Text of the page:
Somehow I feel like Fox's new sitcom Traffic Light pulled one over on me. This is likely my own fault, because the warning signs were there. Three dude main characters in various stages of romantic entanglements? Check. Jokes made at the expense of the women in their lives? Check. Cohabitation without any mention of domestic responsibilities whatsoever? Check. Yet I still had high hopes that this show was going to be (at least kind of) funny and refreshing and (maybe?) offer a more nuanced portrayal of masculinity and relationships than your typical run-of-the-mill network comedy. Maybe because I recognized some of the actors from The Office? I don't know. Well the joke's on me, because two episodes in I'm not finding much to love about this sexist snoozefest.
What do these three actresses have in common? They've all played roles that fit into the black best friend archetype, otherwise known as BBFs. These characters exist to comfort the white heroine when she's down, to egg her on when she needs motivating or to tell her off when she loses integrity. Sometimes, though, these characters aren't black, but other women of color. Think Keiko Agena's character Lane Kim on Gilmore Girls or Mindy Kaling's character Shira in the new film No Strings Attached.
Baby drama, first year medical students, marriage equality, and tough medical decisions on this week's Grey's Anatomy! After a winter hiatus, the show is trying to reconnect us with the characters and their storylines. Is it working? All this and more, after the jump!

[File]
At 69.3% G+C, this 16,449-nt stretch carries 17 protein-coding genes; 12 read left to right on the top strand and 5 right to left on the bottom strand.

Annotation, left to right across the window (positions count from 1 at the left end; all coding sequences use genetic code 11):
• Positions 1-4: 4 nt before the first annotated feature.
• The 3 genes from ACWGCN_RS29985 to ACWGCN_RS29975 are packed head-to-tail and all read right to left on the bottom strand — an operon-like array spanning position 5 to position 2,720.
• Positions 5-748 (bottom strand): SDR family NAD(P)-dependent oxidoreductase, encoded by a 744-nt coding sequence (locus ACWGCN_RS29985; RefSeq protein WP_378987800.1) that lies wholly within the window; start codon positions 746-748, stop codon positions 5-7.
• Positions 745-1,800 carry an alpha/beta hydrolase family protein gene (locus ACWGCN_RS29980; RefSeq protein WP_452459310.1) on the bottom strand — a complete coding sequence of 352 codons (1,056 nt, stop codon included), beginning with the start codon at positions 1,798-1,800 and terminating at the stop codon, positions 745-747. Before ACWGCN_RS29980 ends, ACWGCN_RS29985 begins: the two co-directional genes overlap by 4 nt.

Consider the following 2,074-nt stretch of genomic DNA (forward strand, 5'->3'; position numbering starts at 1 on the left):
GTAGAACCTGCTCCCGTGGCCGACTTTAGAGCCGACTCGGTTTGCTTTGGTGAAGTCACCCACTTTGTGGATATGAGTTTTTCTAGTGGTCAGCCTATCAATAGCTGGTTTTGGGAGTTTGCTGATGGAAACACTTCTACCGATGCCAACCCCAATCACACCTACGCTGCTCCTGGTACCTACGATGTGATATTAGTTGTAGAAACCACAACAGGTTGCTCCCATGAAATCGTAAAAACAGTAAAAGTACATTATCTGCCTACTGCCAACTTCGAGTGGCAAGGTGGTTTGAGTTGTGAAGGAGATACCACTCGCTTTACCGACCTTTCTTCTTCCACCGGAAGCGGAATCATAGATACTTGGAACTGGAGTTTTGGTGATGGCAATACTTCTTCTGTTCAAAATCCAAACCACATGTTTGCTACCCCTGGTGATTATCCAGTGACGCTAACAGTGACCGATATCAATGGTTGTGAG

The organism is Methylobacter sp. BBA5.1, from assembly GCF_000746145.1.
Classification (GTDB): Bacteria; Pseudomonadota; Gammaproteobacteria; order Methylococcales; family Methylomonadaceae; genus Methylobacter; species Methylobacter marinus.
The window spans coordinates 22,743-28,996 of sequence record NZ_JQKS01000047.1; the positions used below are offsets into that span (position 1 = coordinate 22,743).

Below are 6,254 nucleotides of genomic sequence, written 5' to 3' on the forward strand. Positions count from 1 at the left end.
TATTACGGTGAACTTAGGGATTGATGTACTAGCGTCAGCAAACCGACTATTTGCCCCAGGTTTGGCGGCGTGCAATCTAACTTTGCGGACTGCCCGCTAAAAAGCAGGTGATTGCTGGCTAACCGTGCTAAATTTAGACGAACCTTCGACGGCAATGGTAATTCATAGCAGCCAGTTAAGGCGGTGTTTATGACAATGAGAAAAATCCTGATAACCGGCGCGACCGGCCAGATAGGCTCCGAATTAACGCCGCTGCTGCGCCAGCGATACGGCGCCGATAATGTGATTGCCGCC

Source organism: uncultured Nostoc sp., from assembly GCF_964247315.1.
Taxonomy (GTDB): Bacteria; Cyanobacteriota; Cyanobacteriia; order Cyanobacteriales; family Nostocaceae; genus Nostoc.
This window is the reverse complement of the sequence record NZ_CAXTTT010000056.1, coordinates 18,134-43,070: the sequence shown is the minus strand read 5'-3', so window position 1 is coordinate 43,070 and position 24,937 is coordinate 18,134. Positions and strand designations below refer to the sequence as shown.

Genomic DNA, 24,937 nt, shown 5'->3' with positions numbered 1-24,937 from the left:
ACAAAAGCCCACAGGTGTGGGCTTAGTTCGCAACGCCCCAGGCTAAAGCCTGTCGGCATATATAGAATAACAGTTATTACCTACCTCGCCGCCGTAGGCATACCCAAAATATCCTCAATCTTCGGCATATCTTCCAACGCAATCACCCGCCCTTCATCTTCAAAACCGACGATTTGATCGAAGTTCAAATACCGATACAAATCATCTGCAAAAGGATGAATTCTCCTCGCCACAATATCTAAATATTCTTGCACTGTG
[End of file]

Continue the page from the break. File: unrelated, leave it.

You know how we've all been wondering how MTV could continue to air Teen Mom and 16 & Pregnant while avoiding the topic of abortion? Nearly one-third of teen pregnancies end in abortion, yet the popular MTV shows have skirted the issue for a few seasons—until now.
As always, it's been a pleasure blogging here at Bitch, but my time entertaining you with excessively wordy opinions on feminism and television has come to an end. There are some ways in which the end of this gig will mean an increase in my quality of life. Being a TV nerd, even being paid to be a TV nerd, has its personal costs: the cable bill, abnormally high wear-and-tear on the couch and one's sweatpants, the wiggling out of social encounters because you "really have to keep up with" Teen Mom. The endless watching of all the crappy new shows in hopes one of them will provide fodder for a blog post.
(For example: I'm never getting back the time I spent on Running Wilde or Outlaw, or pondering how to spin the Demi Lovato rehab story into a commentary on television. Those posts will just have to remain unwritten.)
Two fat people sharing a moment together. How DARE they! And right in front of us, too!
Holy fatphobia, Bitch readers! Marie Claire blogger Maura Kelly had some very uncool and uninformed things to say about fat folks yesterday, starting with her belief that they should not be shown kissing on television. (Y'know, because eeewww!) Since we try to combat this type of size-based vitriol around here, I thought we might as well take a look at her "arguments" against ever seeing fat people do anything ever.
We've got five new shows coming up with women on the creative team and I thought, as I wind up my time here, that I'd delve into them to see what we have to look forward to this fall/spring, and to see what kinds of women-led television make the brutal cuts of pilot season.
Two of them are romantic comedies. Two of them are cop dramas. One of them is a medical drama.
It's notable that these shows, for the most part, aren't being created by women writing about women's experiences. Evidently the networks feel that such a thing wouldn't be very interesting to members of the general public.